JD Scott’s debut short story collection, Moonflower, Nightshade, All the Hours of the Day, calls on myth and magic, Florida and fabulism to tell stories of queer youth seeking out love and transformation within a world in crisis (and in the case of the collection’s novella, “After the End Came the Mall, and the Mall was Everything,” a world post-crisis).
There is a wry, constant humor and so much poetry that these stories sing as they wind through baroque lives and landscapes: a chinchilla is an amulet that keeps a couple together; a perfume maker poisons his boyfriend, slowly, carefully, beautifully; angels observe a generation of men abandoned by their families, dying alone of AIDS. The world is for the young, Scott tells us, but it is not always a good, kind, or fair world. And yet, somehow, there is laughter and hope.
The collection weaves between YA, fantasy, science, and literary fiction, and this fluency creates a floating, dream-like quality to the stories, and the spaces between them. Scott’s dreams are beautiful and familiar, even when unpleasant, and they will linger long after you’ve left them.
Nicole Treska: You and I have talked about the poetic quality and potential of writing across literary genres, why is that so interesting to you?
JD Scott: There are these spaces that light my brain on fire, in a way. I grew up reading Diana Wynne Jones and Brian Jacques, stories that were more adventure-focused, or fantasy-oriented, as well as fairy tales. That was my first learning experience with writing. That becomes part of you. My approach to these things isn’t necessarily the approach of what someone who holistically reads fantasy or sci-fi would be, because I think if you’re reading fantasy and sci-fi, you’re looking for this pleasure, right? You’re looking for pleasure in these recognizable genre tropes, but I find a certain amount of displeasure in the fantastic, and that can become quite subversive in a way.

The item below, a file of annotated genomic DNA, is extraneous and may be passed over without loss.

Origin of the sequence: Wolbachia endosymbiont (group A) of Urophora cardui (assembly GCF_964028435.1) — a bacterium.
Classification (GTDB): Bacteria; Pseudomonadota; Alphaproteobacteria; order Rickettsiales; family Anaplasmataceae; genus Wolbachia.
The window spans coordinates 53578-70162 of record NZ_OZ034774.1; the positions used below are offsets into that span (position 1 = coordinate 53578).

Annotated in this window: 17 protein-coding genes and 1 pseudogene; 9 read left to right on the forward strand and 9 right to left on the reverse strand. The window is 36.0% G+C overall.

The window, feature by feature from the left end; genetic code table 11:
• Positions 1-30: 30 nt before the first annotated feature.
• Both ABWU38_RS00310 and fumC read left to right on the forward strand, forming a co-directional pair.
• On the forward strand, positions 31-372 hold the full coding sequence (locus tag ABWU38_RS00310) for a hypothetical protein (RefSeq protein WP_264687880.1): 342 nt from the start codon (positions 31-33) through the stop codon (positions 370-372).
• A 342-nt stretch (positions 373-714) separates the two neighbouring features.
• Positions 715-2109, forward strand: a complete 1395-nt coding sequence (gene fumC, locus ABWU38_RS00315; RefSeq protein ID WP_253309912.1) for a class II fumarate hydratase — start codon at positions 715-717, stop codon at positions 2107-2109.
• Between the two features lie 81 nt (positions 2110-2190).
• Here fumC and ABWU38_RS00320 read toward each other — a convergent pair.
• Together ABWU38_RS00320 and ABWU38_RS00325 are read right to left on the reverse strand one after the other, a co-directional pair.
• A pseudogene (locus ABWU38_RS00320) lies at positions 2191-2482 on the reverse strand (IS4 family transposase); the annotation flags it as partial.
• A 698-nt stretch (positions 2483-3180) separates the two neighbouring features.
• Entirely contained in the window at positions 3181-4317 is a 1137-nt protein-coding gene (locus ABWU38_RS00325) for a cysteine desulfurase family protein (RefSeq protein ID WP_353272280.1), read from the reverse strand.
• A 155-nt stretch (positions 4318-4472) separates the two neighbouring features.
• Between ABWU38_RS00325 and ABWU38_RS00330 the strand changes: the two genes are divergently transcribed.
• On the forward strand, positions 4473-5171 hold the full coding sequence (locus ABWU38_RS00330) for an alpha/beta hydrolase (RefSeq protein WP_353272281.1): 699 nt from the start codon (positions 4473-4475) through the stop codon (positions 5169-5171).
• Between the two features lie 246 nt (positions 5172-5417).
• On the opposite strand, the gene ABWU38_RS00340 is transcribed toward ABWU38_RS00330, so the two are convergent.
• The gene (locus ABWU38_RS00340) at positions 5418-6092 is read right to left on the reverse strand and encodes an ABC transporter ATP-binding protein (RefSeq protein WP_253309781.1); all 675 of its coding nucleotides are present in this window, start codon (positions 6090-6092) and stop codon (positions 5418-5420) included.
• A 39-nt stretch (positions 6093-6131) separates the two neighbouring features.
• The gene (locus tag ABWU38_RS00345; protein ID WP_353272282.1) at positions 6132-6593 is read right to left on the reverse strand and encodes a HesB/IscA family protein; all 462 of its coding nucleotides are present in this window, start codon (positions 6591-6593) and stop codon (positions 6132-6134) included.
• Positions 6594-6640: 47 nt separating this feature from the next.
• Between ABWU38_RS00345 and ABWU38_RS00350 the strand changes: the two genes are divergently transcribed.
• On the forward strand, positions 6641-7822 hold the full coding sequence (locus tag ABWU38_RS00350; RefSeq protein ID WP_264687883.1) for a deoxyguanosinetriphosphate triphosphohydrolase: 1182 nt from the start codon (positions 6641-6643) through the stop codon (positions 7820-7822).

NT: These are coming of age stories, with characters falling in love, becoming disillusioned, searching for meaning in the world, with their “still fat faces,” as you described them. What draws you to these still fat-faced parts of our lives?
JS: We all have these obsessions we pursue in our writing. It was something on my mind, the idea of the youth, or the teenager. There’s this space of “anythingness,” of a certain age group that I was excited by. And I think as I got older, especially in my late twenties or early thirties, I’d become enamored with this idea of the “second adolescence,” which is a queer concept that you might not have always been living your truth, because you had to live someone else’s truth, when you were going through your first adolescence. So, you hit this second adolescence, living your truth for the first time. And that’s not necessarily my truth, but it’s something I became interested in. The performance of youth. And this idea of teenagers, this space that has these infinite futures, and space for transformation. I talked about genre tropes, and this idea of displeasure, but there has to be some balance to that displeasure. And maybe the idea of characters or even space or setting being able to be transformed balanced the displeasure. Maybe it’s a little bit cheesy, but maybe I buy into this idea of hope or tenderness. At least in as a book, at least in these stories.
NT: I had a question about “Their Sons Return Home to Die,” a story about gay men coming home to die of AIDS, to families who reject them, even then. It breaks the first-person singular narrative and goes takes a high, parable-like first-person plural, a “we,” that breaks your heart. I was wondering what about that more fabulist, fable-ish mode allowed you to capture that magnitude of loss?
JS: Everyone’s going to have a different entrance point. When I wrote that story, I was living in Alabama. I had returned to the South, after almost a decade in New York. And I had read this article about Ruth Coker Burks. This article called her the “Cemetery Angel,” because she took care of hundreds of gay men who were dying in and around Hot Springs, Arkansas. I believe she had inherited a family cemetery plot. So she had this plot of land, and she buried these dead gay men with her own two hands because, presumably, families had rejected them, and they had no one else to bury them.